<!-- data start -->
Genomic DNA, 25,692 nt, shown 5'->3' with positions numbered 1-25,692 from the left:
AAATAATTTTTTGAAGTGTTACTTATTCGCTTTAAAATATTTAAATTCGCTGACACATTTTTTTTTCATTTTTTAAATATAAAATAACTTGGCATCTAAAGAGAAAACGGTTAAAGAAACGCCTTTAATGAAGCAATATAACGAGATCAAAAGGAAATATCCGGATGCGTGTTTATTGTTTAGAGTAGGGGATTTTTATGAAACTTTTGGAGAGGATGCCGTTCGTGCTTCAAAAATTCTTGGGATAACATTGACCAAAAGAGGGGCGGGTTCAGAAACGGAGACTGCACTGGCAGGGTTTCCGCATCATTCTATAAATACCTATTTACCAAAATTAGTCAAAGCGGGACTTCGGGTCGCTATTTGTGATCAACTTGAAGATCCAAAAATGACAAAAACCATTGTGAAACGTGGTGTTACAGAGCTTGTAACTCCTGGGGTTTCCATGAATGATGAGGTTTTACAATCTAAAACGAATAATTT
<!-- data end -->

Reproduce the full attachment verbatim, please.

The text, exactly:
Genomic DNA, 25,692 nt, shown 5'->3' with positions numbered 1-25,692 from the left:
AAATAATTTTTTGAAGTGTTACTTATTCGCTTTAAAATATTTAAATTCGCTGACACATTTTTTTTTCATTTTTTAAATATAAAATAACTTGGCATCTAAAGAGAAAACGGTTAAAGAAACGCCTTTAATGAAGCAATATAACGAGATCAAAAGGAAATATCCGGATGCGTGTTTATTGTTTAGAGTAGGGGATTTTTATGAAACTTTTGGAGAGGATGCCGTTCGTGCTTCAAAAATTCTTGGGATAACATTGACCAAAAGAGGGGCGGGTTCAGAAACGGAGACTGCACTGGCAGGGTTTCCGCATCATTCTATAAATACCTATTTACCAAAATTAGTCAAAGCGGGACTTCGGGTCGCTATTTGTGATCAACTTGAAGATCCAAAAATGACAAAAACCATTGTGAAACGTGGTGTTACAGAGCTTGTAACTCCTGGGGTTTCCATGAATGATGAGGTTTTACAATCTAAAACGAATAATTT